An early role of the Anarchists was the coordination of resistance against Franco’s forces. This involved arming the people, after acquiring 40,000 weapons, largely rifles and cannons, seized from army barracks3. Combat led to the formation of barricades throughout cities to protect the Anarchist workers fighting in the streets. Anarchist historian, Peter Marshall, writes that due to the Anarchists’ rapid resistance against the army’s coup, “by the end of July, [Franco] was left in control of only half the country”4 after he had organised a rising across all of Spain. It is estimated that 150 000 workers joined the Anarchist militias from Barcelona in the first two weeks of the emerging Civil War 5. The Anarchists’ military skill is commended by the German historian, Augustin Souchy, who writes, “where Anarchists were dominant, the Rightist insurrection was smashed in a few days”6. Popular resistance was a leading role embraced by the Anarchists in July 1936. Without their quick organisation and direct action, Franco would have taken over Spain in short order due to the naivety and ineptitude of the Government.
 
The subsequent formation of voluntary military Columns, based on Anarchist principles, to defend the Revolution, was ultimately another primary role of the Anarchists. The largest and most successful of these was the Durruti Column, led by Buenaventura Durruti, until his death in late 1936. British author George Orwell comments on these Columns in his memoir, writing, “the Anarchists … were the backbone of the resistance”7. Later, he elaborates, “the Anarchist militia, in spite of their indiscipline, were notoriously the best fighters among the purely Spanish forces”8. Without the noteworthy role of the Anarchist forces in continued resistance, Spain would have fallen comparatively quickly to the Fascists.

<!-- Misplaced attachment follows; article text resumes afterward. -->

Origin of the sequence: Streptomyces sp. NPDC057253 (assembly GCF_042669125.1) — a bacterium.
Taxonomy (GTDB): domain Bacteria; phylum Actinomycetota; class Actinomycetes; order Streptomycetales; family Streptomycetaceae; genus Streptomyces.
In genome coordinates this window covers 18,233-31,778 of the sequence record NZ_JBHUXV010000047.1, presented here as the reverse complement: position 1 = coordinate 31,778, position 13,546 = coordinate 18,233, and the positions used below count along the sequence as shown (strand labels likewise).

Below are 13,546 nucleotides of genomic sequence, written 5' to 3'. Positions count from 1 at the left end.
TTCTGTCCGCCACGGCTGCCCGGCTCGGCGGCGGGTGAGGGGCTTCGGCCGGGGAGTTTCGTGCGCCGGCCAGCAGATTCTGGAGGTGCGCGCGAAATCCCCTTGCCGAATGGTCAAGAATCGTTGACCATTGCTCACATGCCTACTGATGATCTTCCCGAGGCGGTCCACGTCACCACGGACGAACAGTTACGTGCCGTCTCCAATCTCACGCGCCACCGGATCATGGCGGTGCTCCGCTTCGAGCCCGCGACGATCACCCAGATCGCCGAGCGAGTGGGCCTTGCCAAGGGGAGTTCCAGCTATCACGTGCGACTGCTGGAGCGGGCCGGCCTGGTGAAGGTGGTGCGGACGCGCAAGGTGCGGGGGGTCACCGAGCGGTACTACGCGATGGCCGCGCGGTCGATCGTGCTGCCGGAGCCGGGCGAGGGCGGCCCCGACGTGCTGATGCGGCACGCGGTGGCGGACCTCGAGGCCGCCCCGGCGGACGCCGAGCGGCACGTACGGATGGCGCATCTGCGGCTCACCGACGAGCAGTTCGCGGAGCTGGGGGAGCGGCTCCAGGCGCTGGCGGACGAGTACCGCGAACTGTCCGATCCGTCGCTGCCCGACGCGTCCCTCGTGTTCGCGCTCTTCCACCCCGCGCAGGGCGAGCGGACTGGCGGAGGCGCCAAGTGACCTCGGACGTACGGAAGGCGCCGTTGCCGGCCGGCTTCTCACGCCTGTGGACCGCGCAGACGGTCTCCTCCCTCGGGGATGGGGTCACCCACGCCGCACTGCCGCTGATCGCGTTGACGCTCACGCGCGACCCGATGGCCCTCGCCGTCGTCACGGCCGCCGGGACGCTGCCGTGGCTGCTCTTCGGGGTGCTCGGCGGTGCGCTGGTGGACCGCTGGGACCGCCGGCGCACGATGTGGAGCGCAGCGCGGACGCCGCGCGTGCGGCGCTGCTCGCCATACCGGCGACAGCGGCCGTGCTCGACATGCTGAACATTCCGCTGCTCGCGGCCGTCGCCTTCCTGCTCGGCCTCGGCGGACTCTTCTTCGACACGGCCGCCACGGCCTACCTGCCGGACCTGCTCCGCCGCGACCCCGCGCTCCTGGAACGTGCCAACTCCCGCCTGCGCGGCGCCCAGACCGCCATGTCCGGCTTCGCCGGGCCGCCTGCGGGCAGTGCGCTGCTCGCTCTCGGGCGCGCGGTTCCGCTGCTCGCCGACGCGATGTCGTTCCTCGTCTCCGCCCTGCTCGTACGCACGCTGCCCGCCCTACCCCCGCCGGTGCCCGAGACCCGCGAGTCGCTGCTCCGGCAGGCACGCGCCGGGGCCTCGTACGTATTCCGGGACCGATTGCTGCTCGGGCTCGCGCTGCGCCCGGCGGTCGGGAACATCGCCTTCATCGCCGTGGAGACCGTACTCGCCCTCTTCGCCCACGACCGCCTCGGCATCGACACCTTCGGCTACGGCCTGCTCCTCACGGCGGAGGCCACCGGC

Extensive agricultural collectivisation exemplifies the role of the CNT-FAI, with two-thirds of all land in the anti-fascist zone collectivised. The most detailed study lists a total of 1,700 agrarian collectives9 established during the Revolution. French author Daniel Guérin records that “90 percent of land workers chose to join collectives from the very beginning”10. Aragon was arguably the greatest example of agricultural collectives, with more than three-quarters of the land socialised. As the Anarchist Columns made their way to the various military fronts, they would assist those peasants who wished to establish Anarchists collectives. Juan Giménez, a member of the Durruti Column, provides a first hand account of how, with his comrades’ help, they “transformed society with self-management and a series of collective activities”11. The success of widespread collectivisation resulted in half a million members joining 450 collectives in Aragon alone12. By the end of 1936, a recorded three million people were living in collectives throughout rural Spain13. Collectivised agriculture produced yields significantly higher than before the Revolution, despite the many who left to volunteer for the Columns. Souchy, who visited over a hundred Spanish collectives, writes of the increased production in his account of agricultural collectives during the Revolution, A Journey Through Aragon. For example, “production of potatoes increased 50 percent … and the production of sugar beets and feed for livestock doubled”. He concludes that during the Revolution, “the yield per hectare was 50 percent greater on collective property than on individually worked land” 14.

Mutual aid is a core principle of Anarchism and is highlighted through their role in cooperation between collectives. José Sauces, the CNT Delegate of Provisions, describes the mutual aid organised between the collectives of each region. He gives the example of the Levante region being richer in wheat than others, and as such, any excess not needed for consumption would be sent to other regions with depleted supplies. In return, regions with larger yields of sugar, for example, would distribute their surplus to Levante. A key role of the Anarchists was their focus on maintaining mutual aid, seen in the CNT-FAI’s establishment of The Federation of Collectives. It comprised democratically elected representatives, facilitating communication between collectives, so that the supplies of each could be distributed to those in need.